1. Flat project, no phases, no stages, no subprojects, no tasks
Consider starting with a flat project without any structure. No breakdowns, no tasks, no milestones. Just a project. Nothing else. Collecting time at the project level may sound too simplistic for any real value, but actually it could give you a lot more information than you have now.
A simple project without any breakdowns lets you know which priorities you’re focused on, and spending your time on, and your hard-earned money on. You’ll know the cost of each project, and can compare that with expectations and industry averages. You’ll know who is working on what, and if they are fully allocated, or partially allocated, or completely loafing off. You’ll know if your division is making money or losing it, or if you’re business model is sustainable. Tracking time to a simple project (without any breakdowns whatsoever) gives you all that. It may not be enough to answer some of the deeper questions, but it’s a start.
If you’re not tracking projects now, this is something to try.
What’s the downside? You may not be collecting all the information you need to answer the tough questions.
2. Flat project, with just categories
Let’s say you’ve started with the ‘flat project’ plan above. It worked, but you wish you had kept track of the basic kinds of work you do. With that you could compare admin to actual project work. You could differentiate research from design from documentation.
Categories can do that.
A simple category distinguishes one type of work from another. You’ll know if admin exceeds 20% of your project. You find out if fixing bugs and defects takes more than 30% of your development cycle.
What’s the downside? You’re asking employees to go a little deeper when filling out their timesheet.
3. Flat project, with just tasks
This is one step above the ‘flat project with only categories’ above. Instead of categories, you’re asking team members to enter time for tasks. To them, it looks the same. It’s a list under each project. Users pick a task from the list and enter hours. It’s just like categories, except that managers get more information.
It turns out that a category must be assigned to each project task. So you get all the information you got in the structure above, plus more. You now can tell who is scheduled for work and who is without. You can tell which tasks take the most time. You get estimates and actuals, plus rollups to the project level. You can mark a task as complete and stop users from entering time. There are ways to stop employees from camping out on favorite tasks, and nudge them forward to other important work. You can collect material costs, billing information, and search resource allocation by skillset.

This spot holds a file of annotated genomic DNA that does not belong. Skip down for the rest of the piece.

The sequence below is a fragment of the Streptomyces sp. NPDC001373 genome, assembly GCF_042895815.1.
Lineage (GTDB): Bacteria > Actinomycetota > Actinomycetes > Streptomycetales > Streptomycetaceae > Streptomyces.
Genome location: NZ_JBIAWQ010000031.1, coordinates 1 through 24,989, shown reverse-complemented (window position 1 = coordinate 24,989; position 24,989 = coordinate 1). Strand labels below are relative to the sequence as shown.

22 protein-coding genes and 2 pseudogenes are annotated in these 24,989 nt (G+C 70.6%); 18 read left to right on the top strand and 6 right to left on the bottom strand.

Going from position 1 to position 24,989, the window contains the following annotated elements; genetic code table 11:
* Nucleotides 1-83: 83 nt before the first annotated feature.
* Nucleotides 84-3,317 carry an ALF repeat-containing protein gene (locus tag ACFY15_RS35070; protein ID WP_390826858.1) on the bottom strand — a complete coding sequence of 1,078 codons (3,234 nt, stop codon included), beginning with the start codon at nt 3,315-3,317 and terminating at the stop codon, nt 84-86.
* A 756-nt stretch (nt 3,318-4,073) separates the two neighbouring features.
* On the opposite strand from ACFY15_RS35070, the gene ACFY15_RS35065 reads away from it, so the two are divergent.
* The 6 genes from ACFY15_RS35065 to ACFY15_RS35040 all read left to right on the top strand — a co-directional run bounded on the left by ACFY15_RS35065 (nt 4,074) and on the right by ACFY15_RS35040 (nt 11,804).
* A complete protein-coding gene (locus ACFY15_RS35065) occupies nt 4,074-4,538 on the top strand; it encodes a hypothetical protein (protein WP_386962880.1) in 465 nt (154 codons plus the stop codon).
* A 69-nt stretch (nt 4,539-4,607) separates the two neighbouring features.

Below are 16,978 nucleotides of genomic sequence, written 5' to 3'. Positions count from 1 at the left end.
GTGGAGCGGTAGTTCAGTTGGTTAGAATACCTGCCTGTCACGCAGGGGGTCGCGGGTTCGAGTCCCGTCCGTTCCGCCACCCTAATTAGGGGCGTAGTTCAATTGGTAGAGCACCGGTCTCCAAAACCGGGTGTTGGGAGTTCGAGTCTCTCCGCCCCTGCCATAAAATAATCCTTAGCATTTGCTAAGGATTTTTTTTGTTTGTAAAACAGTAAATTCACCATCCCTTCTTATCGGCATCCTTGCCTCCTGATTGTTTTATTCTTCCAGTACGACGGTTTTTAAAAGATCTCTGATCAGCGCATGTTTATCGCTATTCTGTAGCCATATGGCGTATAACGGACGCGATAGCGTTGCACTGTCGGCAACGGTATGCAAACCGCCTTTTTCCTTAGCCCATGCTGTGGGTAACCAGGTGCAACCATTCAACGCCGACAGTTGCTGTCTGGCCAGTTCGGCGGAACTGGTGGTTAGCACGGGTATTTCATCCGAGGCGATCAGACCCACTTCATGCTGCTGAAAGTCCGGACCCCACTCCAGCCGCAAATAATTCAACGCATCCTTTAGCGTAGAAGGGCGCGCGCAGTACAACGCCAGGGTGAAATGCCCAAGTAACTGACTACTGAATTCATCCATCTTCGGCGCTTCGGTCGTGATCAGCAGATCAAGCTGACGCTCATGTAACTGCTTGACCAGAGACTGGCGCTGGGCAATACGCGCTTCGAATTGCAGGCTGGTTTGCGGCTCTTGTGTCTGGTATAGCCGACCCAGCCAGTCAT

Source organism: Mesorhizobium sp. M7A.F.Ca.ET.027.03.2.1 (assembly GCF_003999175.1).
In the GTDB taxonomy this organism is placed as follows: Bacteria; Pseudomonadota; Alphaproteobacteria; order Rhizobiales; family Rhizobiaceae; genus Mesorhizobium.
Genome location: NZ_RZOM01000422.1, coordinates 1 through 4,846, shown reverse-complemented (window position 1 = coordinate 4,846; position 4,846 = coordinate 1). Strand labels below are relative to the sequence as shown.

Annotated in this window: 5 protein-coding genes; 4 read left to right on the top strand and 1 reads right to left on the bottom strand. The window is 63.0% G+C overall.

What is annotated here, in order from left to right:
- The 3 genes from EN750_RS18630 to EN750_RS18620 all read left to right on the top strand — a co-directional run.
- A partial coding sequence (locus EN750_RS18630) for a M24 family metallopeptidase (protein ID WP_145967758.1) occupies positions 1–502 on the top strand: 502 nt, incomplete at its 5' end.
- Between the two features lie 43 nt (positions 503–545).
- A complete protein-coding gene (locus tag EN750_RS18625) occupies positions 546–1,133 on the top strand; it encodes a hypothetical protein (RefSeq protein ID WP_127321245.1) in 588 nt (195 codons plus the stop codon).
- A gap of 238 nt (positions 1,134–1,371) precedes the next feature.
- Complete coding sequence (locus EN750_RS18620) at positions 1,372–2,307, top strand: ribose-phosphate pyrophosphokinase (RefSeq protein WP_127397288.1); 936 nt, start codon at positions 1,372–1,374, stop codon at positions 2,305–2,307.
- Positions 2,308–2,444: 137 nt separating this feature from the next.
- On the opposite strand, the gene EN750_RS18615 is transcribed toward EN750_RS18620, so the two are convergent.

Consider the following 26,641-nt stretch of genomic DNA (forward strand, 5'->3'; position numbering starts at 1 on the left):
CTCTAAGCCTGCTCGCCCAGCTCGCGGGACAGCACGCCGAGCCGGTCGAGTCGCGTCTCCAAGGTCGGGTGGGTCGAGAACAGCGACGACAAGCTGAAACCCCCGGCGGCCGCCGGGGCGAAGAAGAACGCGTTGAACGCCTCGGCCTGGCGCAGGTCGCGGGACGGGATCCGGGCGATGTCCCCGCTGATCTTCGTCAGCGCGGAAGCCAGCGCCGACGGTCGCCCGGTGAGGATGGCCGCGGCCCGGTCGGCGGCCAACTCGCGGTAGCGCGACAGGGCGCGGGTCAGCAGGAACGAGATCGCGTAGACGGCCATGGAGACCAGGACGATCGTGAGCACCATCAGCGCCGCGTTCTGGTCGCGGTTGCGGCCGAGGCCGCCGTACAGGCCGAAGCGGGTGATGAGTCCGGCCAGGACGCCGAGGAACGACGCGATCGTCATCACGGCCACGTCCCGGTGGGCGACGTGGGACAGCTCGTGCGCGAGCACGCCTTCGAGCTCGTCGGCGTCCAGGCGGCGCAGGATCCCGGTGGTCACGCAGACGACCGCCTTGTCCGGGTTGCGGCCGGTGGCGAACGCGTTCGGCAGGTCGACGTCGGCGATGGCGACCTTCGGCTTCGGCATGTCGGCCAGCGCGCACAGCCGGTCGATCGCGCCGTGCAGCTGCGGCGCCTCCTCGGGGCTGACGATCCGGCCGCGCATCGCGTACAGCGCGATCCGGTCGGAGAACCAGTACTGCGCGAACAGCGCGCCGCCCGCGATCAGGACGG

What’s the downside? Just like above… asking users to drill deeper into their timesheets. Plus, there’s an administrative overhead to creating tasks and assigning users to them.
4. Full project with breakdowns and tasks
This is the big kahuna. The project from hell that can get so deep employees curse you in their sleep. It has phases to track every stage of the project – concept, requirements, design, implementation, and close. And under each of these phases are further breakdowns representing the activities, subsystems, and subprojects. And then under those are the actual tasks employees track hours to. Sounds awesome, huh?
Employees may not think so.
This full project can be good. It can collect a lot of information you can use to answer all the big questions. But it can also frustrate end-users who must wade through piles of phases, stages, subprojects, and tasks they’ve never even heard of. That jeopardizes employee buy-on. So you had better find ways to simplify.
The best way to simplify a project structure like this is resource assignment. Assign employees to projects, phases, subprojects, and tasks they are working on. Expect to spend loads of admin time making sure employees only see what’s immediately relevant to them. If they see anything more in their timesheet, you’ll have wrong entries, emails, and phone calls. Then you will curse them in your sleep.
What’s the downside? Full-on employee rebellion combined with admin overload if not done right.
5. Add milestones
Consider adding milestones to your tasks. Actually… add milestones in addition to tasks. Each milestone represents a delivery date. Place reminders to these (zero duration tasks) so everybody remembers them. Email notifications go out automatically. Everybody gets onboard to make things happen.
What’s the downside? More admin, scheduling, and risk of confusing employees.
Good luck on your venture!
Let us know how you made out, and how we can make the journey easier. Tweet this!